The monthly rent on the five rental independent-living units was $225 in 1982. All residents paid the full amount. The 11 newer units cost $34,500 for a single bedroom and $42,500 for a double bedroom. The entire purchase amount must be paid prior to occupancy. All 11 units were in use during the final six months of 1982. The monthly fees were calculated to cover costs. Space in the independent-living units is limited to members of the Apostolic Christian faith and friends, 65 years old or older, who were able to pay the admission fees.

On two occasions, applicants did not have sufficient funds to pay the full entrance fee to the independent-living units. Members of the founding congregations contributed the needed funds. Residents in the independent-living units have priority access to the intermediate-care facility and are guaranteed lifetime care. The units have a call button which rings at the nurses' station for emergencies. Residents may also have their blood pressure checked at the nursing facility. However, residents of the independent-living units employ their own physicians. Laundry facilities are made available to them, and they can purchase meals. The units all have individual entrances and are set up on an apartment-like basis. Drayer stated that the independent-living units comprise approximately 25% of the total area occupied by Fairview.

Several witnesses testified about the relationship of Fairview to the Apostolic Christian Church of America. Stephen Rinkenberger, a church elder, testified that the Fairbury, Forrest Park, Cissna Park, and Bradley congregations of the Apostolic Christian Church of America founded Fairview. There was a need in the community to care for the elderly in a non-warehouse fashion and be a source of Christian atmosphere. One of the basic tenets of the church is that salvation is accomplished through faith and Christian witness. Therefore, everyone has a duty to preach the gospel and do Christian service works. The church tries to create avenues through which members can show their faith by accomplishing Christian service works. Fairview exists to meet the above goal, and the motivating factor behind Fairview's operation is to provide an opportunity to help the elderly and fulfill the tenets of the Apostolic Christian Church. Fairview is listed as an outreach ministry of the national church.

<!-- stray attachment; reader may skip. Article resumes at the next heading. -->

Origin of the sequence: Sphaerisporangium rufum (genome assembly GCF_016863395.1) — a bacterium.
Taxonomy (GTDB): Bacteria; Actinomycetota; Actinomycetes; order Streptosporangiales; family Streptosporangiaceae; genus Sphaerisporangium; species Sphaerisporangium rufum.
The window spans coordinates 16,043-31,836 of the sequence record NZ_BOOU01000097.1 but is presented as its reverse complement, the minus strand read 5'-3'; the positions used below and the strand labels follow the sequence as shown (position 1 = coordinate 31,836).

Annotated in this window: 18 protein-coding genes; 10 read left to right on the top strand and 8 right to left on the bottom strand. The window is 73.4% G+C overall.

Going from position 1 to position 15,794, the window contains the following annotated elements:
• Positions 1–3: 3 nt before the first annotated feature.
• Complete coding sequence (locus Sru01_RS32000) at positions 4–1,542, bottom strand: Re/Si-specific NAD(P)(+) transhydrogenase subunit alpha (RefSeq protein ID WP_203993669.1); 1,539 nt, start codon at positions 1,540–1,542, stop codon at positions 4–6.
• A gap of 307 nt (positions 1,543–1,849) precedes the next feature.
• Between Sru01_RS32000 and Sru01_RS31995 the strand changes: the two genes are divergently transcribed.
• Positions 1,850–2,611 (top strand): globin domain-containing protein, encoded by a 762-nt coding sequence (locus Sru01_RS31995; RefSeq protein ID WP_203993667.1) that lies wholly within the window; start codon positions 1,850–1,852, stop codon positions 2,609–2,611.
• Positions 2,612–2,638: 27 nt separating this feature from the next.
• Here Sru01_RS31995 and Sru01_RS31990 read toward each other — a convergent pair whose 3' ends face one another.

Ruben Huber, a member of Fairview's board, testified that church members raised the funds to construct Fairview and many volunteers worked on the construction of the building. Many volunteers from the local congregations worked at Fairview. Only church members may be on Fairview's board. All policies, rules, and regulations of Fairview must subscribe to the beliefs of the church and be reflected in the operation of the nursing home. Fairview is situated on property adjacent to the Fairbury Apostolic Christian Church. Religious services are piped into residents' rooms, and the background music consists of religious themes. The Internal Revenue Service lists Fairview as exempt. Huber further stated that Fairview was an integral part of the church, governed by the church, and maintained by it. It proclaimed the good news, so served a religious purpose.

Drayer stated Fairview implements the church's ministry by tying preaching to action. Sixty percent of the residents are members of the church. Approximately 40% of the employees are members of the church. Nonmembers may work at Fairview, but they must abide by the doctrines of the faith. Elders are available to counsel residents and their families, the maintenance man is a lay minister, prayers are conducted before meals, Bible study is available, payroll checks contain religious messages, and residents, family members, and employees have been converted to the faith. Over 120 persons volunteer at Fairview. Christian service work is mandated by scripture.

The Department denied the application for exemption. It adopted the hearing officer's findings. The hearing officer found that Fairview had no capital, stock, or shareholders, had a policy of requiring full payment prior to entry into the independent-living units, and had a policy of non-admission to public aid recipients in 1982. The policies were obstacles in the way of charity being dispensed to all. Any charity came from the supporting churches and not Fairview. Therefore, the Department concluded that Fairview's use in 1982 was primarily commercial, not religious or charitable.

The circuit court reversed the Department's findings on administrative review. It noted that the decision was contrary to the manifest weight of the evidence and, as a matter of law, the Department's finding that Fairview was not used exclusively for religious purposes violated its first amendment rights. The circuit court declared Fairview exempt from taxation for 1982 and all subsequent years.

Initially, the Department argues that Fairview is not entitled to a charitable-use exemption for the 1982 tax year because of its policy of requiring application fees, its contract, policy of not accepting public aid recipients, and fiscal requirements related to the independent-living units. It characterizes these matters as obstacles which prevented charity in the form of nursing services from being dispensed at all. The Department also maintains that the fiscal policies are evidence that Fairview was run on a commercial, not charitable basis. Therefore, the Department maintains that its decision to deny a charitable-use exemption was supported by the manifest weight of the evidence.